Kate Forbes in Irish Repertory Theatre’s A Touch of the Poet (Irish Rep)

O’Neill sets his drama in Boston around 1828. The Melody family headed up by the alcoholic, self-destructive fantasist “Con” Melody (exquisitely portrayed by Robert Cuccioli) runs a ramshackle Inn with attached bar. Along with “Con,” are Sara (Belle Aykroyd) the stunning, truth-telling, rebellious foil to her father and Nora ( Kate Forbes) his pliant, subservient, fawning wife. The four live hand to mouth because Con abides in his glory days when he was a fiery and intrepid Major in the Dragoons, serving under the eventually exalted Duke of Wellington.

At the outset of the play, Jamie Cregan (Andy Murray gives a fine performance of Melody’s soldier underling and partner in brawling) provides the backstory of Con’s inner and outer conflict that Con has been unable to confront his entire life. Jamie explains how Con is an erstwhile gentleman with roots from the Irish peasant class that his father struggled to escape from. The father eventually advances himself and carves out an inheritance for Melody who is lifted into the airs of landed gentry and rises to a position of power in the British military.

L to R: Kate Forbes and Belle Aykroyd in A Touch of the Poet (Irish Rep)

When Con’s philandering, drinking ways cause him to be sanctioned and ejected from his position as Major, Melody flees to the United States with Nora where they purchase the Inn and raise Sara. Swindled by a Yankee, who lies about the value and prosperity of the Inn, they barely scrape out an existence which is further impoverished by Con’s alcoholism and his inability to make his way in the United States.

Con’s relationship to Nora and Sara varies from drunken rages when he belittles and demeans both to guilty apologies and attempts to make amends with blandishments. Cuccioli balances the drunken bouts and insults with hasty apology that is both humorous and heartfelt. Through his spot-on portrayal we understand the impossibility of Con’s self-hatred and his attempt to escape both his alcoholism and his menial position in the new world as classism and discrimination drive him deeper into self-loathing. Cuccioli is particularly illuminating when he entertains the magical persona of “The Major.” As he affirms his exalted personage in a conveniently placed mirror, quoting Lord Byron, he imagines his long-lost greatness and gentility are still within.

Robert Cuccioli and Belle Aykroyd in A Touch of the Poet (Irish Rep)

Indeed, Cuccioli’s stance, mien, presence convince us that he was once an individual of great deeds and valor and has fallen on hard times but will remain unbroken and unbowed. Nora adores him for she has “won” this dignitary’s love and that raises her own identity and self-esteem. Kate Forbes is just incredible as she mediates Nora’s self-recriminations, with her subservience to Con as she waits on his every whim. She never reproaches him for his abusiveness, indeed, she accepts his cruelties and disdain as worthy of her low station.

Cuccioli and Forbes relay powerful portrayals of these two individuals as they complete the dance of superior to menial externally which becomes the reverse when we see that Con needs to believe he is genteel and honorable, the stiff-upper-lipped gentleman of quality. However, ultimately, Nora dominates; Nora obliges and encourages him to fulfill her own assumptions about his love, as he lowers himself to rages and miscreant behavior.

Robert Cuccioli in A Touch of the Poet (Irish Rep)

Belle Aykroyd’s Sara who challenges Con’s treatment of Nora adds spark and fire to the dynamic of the family. She is the flint that ignites Con and inflames his drunken rages. She fills out the charged, family interplay with an amazing performance of irony and savagery. An instance of this occurs when Sara mocks Con’s puffery and “superiority” by putting on an Irish brogue and acting the menial. Apparently, Con has attempted to teach both Nora and Sara the finer ways, but Nora is unwittingly inflexible and Sara, who “knows better” enjoys defying her father at every turn.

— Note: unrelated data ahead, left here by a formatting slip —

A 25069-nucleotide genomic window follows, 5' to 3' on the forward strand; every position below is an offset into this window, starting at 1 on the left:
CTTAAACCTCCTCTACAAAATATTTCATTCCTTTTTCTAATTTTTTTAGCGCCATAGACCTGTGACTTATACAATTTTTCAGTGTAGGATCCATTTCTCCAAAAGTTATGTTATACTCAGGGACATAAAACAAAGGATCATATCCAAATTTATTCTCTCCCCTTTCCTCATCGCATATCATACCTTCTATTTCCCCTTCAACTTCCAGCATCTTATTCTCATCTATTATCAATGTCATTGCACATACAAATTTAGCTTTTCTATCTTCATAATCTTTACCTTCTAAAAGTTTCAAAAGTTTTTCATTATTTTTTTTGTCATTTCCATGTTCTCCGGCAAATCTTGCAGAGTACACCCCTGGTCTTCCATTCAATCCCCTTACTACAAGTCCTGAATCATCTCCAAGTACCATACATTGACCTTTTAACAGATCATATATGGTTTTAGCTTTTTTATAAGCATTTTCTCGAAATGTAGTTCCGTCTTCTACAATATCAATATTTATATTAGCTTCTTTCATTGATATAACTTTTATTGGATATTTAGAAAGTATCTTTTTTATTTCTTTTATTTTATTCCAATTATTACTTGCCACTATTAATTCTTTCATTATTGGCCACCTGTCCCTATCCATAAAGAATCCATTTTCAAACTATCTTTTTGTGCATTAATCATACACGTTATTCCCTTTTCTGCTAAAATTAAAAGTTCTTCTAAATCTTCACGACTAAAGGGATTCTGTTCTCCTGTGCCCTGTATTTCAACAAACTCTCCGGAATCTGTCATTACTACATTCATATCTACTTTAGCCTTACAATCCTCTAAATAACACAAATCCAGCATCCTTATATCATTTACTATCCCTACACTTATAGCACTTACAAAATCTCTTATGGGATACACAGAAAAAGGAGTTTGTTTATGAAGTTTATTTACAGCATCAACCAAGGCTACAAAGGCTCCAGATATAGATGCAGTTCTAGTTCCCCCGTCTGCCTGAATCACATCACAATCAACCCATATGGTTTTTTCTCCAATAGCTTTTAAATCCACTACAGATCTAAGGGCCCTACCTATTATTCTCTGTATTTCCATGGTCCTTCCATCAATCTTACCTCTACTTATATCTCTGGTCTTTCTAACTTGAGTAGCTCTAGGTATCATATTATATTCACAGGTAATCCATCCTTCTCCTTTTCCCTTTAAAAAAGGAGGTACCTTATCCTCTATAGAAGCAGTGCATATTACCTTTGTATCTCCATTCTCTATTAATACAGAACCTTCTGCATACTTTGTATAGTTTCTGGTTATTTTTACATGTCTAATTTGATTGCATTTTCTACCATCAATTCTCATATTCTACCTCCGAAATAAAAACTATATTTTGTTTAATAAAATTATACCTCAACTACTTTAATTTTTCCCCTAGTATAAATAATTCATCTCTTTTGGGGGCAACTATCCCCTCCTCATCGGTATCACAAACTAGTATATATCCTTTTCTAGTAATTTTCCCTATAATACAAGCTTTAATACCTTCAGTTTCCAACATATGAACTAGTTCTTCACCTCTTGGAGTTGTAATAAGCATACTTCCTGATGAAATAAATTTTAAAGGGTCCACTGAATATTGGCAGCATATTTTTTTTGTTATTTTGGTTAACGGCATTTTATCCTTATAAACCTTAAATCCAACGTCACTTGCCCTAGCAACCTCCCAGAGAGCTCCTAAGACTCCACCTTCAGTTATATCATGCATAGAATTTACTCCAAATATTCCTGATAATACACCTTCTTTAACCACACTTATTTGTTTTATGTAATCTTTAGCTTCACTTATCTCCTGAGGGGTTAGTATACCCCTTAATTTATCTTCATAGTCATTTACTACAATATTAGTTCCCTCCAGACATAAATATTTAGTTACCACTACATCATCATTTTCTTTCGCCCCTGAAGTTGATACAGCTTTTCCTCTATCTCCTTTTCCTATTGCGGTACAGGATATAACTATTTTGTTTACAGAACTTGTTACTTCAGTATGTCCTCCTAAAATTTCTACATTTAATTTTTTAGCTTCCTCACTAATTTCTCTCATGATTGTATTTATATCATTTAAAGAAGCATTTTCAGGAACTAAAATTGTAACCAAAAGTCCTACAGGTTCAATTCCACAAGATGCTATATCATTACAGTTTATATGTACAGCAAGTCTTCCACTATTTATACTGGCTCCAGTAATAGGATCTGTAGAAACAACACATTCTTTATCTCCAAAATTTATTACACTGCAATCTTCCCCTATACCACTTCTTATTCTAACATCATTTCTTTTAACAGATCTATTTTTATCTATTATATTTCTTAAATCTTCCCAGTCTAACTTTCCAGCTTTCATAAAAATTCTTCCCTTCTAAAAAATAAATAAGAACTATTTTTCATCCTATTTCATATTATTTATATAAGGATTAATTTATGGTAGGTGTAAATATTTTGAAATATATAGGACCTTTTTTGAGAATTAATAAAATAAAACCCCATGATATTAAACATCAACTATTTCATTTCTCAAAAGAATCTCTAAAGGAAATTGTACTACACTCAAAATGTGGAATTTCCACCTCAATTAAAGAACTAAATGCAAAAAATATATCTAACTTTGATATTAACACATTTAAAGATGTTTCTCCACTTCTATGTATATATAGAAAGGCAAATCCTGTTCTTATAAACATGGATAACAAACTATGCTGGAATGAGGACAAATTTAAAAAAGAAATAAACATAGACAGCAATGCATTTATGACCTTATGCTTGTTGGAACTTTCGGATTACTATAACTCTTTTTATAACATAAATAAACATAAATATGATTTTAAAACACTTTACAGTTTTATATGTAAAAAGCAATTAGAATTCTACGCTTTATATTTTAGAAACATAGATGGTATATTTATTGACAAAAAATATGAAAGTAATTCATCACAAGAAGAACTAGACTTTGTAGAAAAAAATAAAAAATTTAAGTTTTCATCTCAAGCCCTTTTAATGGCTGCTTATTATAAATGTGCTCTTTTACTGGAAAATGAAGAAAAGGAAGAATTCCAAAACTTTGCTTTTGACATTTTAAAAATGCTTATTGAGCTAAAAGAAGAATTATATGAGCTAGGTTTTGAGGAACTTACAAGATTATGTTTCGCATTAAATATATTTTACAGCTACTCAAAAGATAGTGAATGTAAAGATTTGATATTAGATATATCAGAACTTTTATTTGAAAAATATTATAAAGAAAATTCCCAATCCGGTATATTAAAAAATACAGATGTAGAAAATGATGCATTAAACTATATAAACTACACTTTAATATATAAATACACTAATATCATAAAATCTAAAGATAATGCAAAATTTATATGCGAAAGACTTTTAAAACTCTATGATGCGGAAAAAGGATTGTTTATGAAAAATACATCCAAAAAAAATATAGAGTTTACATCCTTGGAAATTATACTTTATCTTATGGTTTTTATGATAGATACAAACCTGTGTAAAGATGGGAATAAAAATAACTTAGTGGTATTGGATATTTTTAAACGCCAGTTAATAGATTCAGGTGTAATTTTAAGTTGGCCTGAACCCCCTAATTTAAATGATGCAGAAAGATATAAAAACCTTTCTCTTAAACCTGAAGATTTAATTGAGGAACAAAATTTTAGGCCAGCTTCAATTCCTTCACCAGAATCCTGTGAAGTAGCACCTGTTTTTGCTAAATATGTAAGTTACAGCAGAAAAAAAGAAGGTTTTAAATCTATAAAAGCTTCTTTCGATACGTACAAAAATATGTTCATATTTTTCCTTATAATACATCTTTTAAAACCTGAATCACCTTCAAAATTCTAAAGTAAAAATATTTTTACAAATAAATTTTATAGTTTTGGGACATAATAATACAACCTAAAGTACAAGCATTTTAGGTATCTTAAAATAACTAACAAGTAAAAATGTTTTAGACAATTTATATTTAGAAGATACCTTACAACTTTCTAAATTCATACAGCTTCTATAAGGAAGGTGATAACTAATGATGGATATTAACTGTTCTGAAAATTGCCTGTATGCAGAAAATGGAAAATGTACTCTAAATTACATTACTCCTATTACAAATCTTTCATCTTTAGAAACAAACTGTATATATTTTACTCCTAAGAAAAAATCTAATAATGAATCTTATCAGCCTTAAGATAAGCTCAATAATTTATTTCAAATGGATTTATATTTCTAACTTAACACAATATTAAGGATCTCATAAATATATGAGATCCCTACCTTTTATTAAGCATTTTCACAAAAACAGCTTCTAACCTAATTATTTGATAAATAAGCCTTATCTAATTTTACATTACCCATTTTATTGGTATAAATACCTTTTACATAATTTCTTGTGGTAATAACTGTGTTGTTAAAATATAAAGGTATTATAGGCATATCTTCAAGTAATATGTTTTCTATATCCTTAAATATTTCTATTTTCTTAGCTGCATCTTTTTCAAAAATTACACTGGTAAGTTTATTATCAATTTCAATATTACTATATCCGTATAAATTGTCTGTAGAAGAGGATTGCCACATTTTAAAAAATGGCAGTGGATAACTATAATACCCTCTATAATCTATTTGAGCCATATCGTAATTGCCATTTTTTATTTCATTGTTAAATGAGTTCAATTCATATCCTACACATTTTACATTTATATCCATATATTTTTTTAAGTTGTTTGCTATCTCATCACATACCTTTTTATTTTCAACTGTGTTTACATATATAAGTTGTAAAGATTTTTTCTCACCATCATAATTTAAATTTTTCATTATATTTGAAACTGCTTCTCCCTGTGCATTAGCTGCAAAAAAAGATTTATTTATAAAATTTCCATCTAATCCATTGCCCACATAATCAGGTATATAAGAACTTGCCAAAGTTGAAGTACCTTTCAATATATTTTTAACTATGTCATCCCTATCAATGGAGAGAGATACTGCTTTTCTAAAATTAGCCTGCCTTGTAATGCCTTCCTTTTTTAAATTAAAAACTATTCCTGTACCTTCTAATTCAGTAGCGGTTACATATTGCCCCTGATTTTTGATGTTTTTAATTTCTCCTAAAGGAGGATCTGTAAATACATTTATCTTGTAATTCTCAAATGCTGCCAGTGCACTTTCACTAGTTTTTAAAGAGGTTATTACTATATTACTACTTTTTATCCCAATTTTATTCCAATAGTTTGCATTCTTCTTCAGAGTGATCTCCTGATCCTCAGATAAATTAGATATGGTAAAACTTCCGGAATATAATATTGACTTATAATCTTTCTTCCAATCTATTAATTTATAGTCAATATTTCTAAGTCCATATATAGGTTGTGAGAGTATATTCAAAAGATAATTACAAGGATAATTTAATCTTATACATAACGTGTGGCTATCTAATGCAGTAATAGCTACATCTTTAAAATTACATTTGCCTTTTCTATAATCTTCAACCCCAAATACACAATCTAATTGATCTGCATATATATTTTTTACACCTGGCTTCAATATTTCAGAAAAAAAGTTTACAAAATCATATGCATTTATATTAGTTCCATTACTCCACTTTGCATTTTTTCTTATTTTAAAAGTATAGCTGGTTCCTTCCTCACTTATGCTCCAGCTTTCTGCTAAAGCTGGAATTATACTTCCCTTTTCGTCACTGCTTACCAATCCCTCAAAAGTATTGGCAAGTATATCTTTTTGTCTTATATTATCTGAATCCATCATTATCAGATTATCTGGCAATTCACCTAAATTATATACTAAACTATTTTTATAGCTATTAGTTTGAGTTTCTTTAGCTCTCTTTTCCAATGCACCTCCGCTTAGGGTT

Sara stirs the cauldron of infamy when she entices the guest of a wealthy land-owner to fall in love while she nurses him to health. Through her pursuit of him we learn of Nora’s own desires of greatness realized through her love of Con which becomes the similar road that Sara travels down. To raise her self-esteem in her own eyes and self-love, she becomes sexually involved with Simon Hartford (a blasphemy at the time) despite the threat of his mother Deborah Hartford’s (Mary McCann) disapproval. Deborah Hartford will make sure their relationship is doomed because of their class and economic differences.

Robert Cuccioli and Belle Aykroyd in Irish Repertory Theatre’s A Touch of the Poet (Irish Rep)

In the climax of the play which skirts the edges of physical confrontation, the actors seamlessly convey the action, considering each filmed his/her performance in their own homes. Thanks to the precise staging, it works when Con slaps Sara, when he caresses his wife at the conclusion with a new-found reverence of her patience and concern for him, and when he is physically bold in his attempts to kiss Deborah Hartford. Mary McCann’s staid and well-born Deborah Hartford is the perfect inducement for Con to entrap himself in one more perfidious and humiliating debasement.

From this juncture onward, we anticipate Con’s complete obliteration and the hope of a renewal. O’Neill satisfies; his ironic twists and Con’s ultimate affirmation of the foundations of his soul is as uplifting as it is cathartic. Now, his wife and daughter will have to adjust to this new day and redefine their expectations of their lives. Sara has already begun but the road she has chosen, like her mother’s is hard and treacherous with only her estimation of love to propel her onward.

Kudos to all the actors who negotiated the new medium of filmed staging on film and made it real. Likewise, kudos to the director who shepherded them through with extraordinary results. Last but not least are Alejo Vietti (costume design) Michael Gottlieb (lighting design) M. Florian Staab (sound design and mix) Ryan Rumery (original music) Sarah Nichols (video editor) April Anne Kline production coordinator.

This sensational collaboration magnifies the themes so you can greater appreciate O’Neill’s play of revelation and redemption through confronting one’s own shibboleths and destroying them. The revival shines a refreshing light on A Touch of the Poet and burnishes it with a new glory.

This is a production you must not miss. After this evening’s performance at 8 pm there are three more performances, two Saturday 31 October, and one performance on 1 November at 3 pm. For tickets to the online performances go to the listed site .https://web.ovationtix.com/trs/cal/32325?_ga=2.134261553.1367444511.160409768